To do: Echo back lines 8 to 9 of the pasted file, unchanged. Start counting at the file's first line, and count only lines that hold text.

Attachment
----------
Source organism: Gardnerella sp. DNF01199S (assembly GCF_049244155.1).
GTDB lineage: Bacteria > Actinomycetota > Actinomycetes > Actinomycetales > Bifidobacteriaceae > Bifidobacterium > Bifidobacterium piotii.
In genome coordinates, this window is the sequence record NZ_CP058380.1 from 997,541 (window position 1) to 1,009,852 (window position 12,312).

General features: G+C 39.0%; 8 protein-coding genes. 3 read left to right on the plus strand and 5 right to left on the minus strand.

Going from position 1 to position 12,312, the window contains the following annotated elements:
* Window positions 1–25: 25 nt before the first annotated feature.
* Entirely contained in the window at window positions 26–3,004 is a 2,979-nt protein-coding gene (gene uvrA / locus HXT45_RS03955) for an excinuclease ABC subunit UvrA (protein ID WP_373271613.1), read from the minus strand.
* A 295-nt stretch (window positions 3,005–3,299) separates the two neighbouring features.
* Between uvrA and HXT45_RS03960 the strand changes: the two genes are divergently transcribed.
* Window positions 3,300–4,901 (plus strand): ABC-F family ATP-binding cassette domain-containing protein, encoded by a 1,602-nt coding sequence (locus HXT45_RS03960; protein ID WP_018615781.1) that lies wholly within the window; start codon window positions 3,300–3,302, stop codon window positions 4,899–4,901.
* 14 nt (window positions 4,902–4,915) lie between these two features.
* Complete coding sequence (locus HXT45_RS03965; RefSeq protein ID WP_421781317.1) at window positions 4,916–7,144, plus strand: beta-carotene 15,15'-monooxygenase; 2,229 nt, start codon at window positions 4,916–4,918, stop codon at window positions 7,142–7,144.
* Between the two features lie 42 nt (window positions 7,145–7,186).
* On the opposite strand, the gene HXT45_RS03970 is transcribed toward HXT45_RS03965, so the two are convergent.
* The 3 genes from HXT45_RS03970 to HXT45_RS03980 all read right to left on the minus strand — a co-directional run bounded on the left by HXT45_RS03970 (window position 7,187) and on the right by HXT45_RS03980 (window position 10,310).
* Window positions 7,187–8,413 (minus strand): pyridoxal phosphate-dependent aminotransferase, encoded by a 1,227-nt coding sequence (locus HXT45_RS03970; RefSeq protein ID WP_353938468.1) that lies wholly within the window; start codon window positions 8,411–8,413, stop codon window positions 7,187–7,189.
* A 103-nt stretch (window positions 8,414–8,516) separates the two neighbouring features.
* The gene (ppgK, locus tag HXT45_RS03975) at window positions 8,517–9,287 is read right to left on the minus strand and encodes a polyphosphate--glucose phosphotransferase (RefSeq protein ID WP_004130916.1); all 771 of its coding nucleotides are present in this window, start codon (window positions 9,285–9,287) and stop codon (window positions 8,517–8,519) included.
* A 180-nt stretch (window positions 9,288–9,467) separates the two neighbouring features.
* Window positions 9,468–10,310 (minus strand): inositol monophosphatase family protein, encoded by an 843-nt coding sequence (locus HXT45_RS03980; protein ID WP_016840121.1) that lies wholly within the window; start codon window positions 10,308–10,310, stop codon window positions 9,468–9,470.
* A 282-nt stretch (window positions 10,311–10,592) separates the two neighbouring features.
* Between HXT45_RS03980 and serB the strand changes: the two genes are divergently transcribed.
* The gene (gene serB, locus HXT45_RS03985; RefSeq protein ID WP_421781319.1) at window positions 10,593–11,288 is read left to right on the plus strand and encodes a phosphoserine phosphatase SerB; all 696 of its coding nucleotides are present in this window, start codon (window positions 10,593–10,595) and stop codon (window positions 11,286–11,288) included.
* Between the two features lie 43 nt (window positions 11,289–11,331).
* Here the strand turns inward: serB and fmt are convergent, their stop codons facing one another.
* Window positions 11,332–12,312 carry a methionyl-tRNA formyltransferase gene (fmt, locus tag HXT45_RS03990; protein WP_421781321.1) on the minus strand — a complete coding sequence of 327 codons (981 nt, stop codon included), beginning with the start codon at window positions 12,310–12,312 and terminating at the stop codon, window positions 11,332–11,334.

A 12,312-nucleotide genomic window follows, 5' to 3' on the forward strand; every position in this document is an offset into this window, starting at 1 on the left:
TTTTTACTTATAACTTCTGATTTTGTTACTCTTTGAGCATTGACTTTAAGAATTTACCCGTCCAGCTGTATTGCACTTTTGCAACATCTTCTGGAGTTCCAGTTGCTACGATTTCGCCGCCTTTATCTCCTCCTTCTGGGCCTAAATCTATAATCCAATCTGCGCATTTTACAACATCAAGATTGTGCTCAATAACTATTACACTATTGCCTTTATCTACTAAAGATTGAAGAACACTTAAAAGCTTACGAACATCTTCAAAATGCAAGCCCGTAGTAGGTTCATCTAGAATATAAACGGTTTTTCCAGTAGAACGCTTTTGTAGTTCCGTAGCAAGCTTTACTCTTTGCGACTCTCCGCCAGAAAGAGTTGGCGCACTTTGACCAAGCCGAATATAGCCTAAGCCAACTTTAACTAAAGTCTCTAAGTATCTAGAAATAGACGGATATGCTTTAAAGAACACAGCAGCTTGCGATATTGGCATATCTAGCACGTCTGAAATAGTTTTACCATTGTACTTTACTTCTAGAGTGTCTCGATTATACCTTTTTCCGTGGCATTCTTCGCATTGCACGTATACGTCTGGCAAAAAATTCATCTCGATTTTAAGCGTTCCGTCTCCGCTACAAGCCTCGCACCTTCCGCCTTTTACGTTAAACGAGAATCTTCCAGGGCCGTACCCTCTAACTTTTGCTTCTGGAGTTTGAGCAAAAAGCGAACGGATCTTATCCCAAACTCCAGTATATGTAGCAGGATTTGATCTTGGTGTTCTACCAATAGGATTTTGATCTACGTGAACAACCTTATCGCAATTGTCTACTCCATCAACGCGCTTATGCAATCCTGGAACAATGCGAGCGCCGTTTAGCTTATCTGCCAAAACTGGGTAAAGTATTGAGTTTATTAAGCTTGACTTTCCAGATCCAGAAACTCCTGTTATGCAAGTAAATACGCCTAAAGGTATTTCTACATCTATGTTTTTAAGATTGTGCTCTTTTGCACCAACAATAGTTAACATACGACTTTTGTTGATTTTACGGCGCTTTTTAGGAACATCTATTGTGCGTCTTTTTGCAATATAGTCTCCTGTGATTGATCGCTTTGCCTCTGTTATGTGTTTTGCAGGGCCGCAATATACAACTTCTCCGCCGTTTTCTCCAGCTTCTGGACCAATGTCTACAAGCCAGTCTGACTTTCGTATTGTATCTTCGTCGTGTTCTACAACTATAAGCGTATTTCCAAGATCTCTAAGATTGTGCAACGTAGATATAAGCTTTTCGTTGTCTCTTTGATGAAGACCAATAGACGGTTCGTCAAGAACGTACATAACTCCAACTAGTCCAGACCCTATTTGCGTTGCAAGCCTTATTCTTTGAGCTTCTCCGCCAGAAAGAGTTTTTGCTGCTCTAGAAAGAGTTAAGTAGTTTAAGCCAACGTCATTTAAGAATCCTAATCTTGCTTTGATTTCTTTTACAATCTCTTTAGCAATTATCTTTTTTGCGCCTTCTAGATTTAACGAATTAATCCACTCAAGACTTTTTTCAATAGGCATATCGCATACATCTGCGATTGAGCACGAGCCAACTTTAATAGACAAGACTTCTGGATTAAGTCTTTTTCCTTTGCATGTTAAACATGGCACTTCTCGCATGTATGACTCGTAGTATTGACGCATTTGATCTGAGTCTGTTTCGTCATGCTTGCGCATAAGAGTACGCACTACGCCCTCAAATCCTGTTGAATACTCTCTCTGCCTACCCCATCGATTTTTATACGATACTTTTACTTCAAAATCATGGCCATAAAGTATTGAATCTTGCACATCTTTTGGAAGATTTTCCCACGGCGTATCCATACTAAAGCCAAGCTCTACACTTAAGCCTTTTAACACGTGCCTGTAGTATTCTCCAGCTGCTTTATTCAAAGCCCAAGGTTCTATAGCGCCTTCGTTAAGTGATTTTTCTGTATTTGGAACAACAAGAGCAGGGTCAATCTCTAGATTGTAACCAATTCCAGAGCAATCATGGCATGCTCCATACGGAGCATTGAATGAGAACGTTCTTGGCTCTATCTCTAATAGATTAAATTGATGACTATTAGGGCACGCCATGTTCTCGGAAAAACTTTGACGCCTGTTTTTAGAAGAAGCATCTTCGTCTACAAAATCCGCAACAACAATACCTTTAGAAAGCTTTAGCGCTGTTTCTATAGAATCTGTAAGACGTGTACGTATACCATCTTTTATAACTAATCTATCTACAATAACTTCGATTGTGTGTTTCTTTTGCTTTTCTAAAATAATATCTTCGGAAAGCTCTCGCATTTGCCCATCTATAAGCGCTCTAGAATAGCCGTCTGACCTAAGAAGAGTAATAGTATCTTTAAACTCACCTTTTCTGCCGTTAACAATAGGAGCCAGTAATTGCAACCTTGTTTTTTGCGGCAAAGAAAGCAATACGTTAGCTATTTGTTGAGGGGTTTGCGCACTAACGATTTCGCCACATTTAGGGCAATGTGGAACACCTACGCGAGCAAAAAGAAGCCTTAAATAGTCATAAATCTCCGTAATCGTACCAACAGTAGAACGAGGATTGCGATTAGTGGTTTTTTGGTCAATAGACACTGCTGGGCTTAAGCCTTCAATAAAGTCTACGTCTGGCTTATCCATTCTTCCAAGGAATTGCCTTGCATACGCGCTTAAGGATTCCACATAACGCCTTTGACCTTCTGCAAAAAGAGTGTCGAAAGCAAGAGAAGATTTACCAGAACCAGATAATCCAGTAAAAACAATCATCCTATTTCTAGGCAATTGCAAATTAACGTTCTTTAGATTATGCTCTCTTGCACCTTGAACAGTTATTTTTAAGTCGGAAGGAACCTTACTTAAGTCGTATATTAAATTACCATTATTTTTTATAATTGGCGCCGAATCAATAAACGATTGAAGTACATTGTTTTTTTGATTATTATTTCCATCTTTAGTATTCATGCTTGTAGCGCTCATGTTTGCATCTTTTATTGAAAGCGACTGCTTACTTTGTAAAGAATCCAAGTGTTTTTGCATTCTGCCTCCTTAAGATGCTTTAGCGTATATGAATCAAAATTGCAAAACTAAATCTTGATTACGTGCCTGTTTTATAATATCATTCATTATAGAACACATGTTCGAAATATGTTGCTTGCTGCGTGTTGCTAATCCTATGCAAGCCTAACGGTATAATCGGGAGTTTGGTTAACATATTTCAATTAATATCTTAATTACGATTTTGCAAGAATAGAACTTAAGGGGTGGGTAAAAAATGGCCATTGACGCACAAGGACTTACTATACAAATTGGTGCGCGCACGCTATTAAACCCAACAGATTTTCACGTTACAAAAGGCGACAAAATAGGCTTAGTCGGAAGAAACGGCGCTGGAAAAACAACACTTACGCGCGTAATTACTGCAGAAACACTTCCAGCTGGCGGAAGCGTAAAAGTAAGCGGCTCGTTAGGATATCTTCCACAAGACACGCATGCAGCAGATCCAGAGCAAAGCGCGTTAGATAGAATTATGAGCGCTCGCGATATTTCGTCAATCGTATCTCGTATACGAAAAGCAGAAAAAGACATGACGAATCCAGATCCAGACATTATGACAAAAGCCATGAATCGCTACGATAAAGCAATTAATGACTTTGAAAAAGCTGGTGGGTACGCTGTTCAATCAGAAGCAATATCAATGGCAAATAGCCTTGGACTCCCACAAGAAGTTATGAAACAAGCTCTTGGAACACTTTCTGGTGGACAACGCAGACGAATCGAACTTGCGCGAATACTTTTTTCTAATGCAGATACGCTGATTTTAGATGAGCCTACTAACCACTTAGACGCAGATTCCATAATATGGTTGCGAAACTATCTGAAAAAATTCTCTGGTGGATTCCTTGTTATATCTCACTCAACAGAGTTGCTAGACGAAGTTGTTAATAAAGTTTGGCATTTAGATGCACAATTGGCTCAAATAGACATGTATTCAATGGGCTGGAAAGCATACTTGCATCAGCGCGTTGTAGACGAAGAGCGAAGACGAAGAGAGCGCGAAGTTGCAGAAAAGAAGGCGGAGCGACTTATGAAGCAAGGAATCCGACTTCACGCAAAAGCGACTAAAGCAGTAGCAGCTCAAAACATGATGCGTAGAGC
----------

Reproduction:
* A 295-nt stretch (window positions 3,005–3,299) separates the two neighbouring features.
* Between uvrA and HXT45_RS03960 the strand changes: the two genes are divergently transcribed.